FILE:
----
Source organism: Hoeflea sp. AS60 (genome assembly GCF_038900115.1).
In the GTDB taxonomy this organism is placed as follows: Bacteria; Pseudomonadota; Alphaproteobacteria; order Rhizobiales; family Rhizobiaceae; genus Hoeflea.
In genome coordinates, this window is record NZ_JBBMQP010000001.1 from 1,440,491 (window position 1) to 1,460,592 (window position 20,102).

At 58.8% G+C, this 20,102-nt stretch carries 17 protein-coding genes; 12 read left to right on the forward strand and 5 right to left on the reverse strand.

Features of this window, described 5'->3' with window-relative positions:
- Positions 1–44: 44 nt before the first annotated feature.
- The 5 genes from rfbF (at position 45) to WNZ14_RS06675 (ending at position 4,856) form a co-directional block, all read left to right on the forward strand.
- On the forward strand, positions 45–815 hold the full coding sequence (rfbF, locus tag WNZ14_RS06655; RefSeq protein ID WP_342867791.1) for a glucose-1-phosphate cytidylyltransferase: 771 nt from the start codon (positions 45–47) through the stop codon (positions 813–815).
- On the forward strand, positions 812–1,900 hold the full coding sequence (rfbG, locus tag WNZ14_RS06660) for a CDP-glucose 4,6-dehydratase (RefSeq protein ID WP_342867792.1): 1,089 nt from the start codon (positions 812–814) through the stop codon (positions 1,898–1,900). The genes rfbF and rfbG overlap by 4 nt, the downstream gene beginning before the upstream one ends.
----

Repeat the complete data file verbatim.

Source organism: Hoeflea sp. AS60 (genome assembly GCF_038900115.1).
In the GTDB taxonomy this organism is placed as follows: Bacteria; Pseudomonadota; Alphaproteobacteria; order Rhizobiales; family Rhizobiaceae; genus Hoeflea.
In genome coordinates, this window is record NZ_JBBMQP010000001.1 from 1,440,491 (window position 1) to 1,460,592 (window position 20,102).

At 58.8% G+C, this 20,102-nt stretch carries 17 protein-coding genes; 12 read left to right on the forward strand and 5 right to left on the reverse strand.

Features of this window, described 5'->3' with window-relative positions:
- Positions 1–44: 44 nt before the first annotated feature.
- The 5 genes from rfbF (at position 45) to WNZ14_RS06675 (ending at position 4,856) form a co-directional block, all read left to right on the forward strand.
- On the forward strand, positions 45–815 hold the full coding sequence (rfbF, locus tag WNZ14_RS06655; RefSeq protein ID WP_342867791.1) for a glucose-1-phosphate cytidylyltransferase: 771 nt from the start codon (positions 45–47) through the stop codon (positions 813–815).
- On the forward strand, positions 812–1,900 hold the full coding sequence (rfbG, locus tag WNZ14_RS06660) for a CDP-glucose 4,6-dehydratase (RefSeq protein ID WP_342867792.1): 1,089 nt from the start codon (positions 812–814) through the stop codon (positions 1,898–1,900). The genes rfbF and rfbG overlap by 4 nt, the downstream gene beginning before the upstream one ends.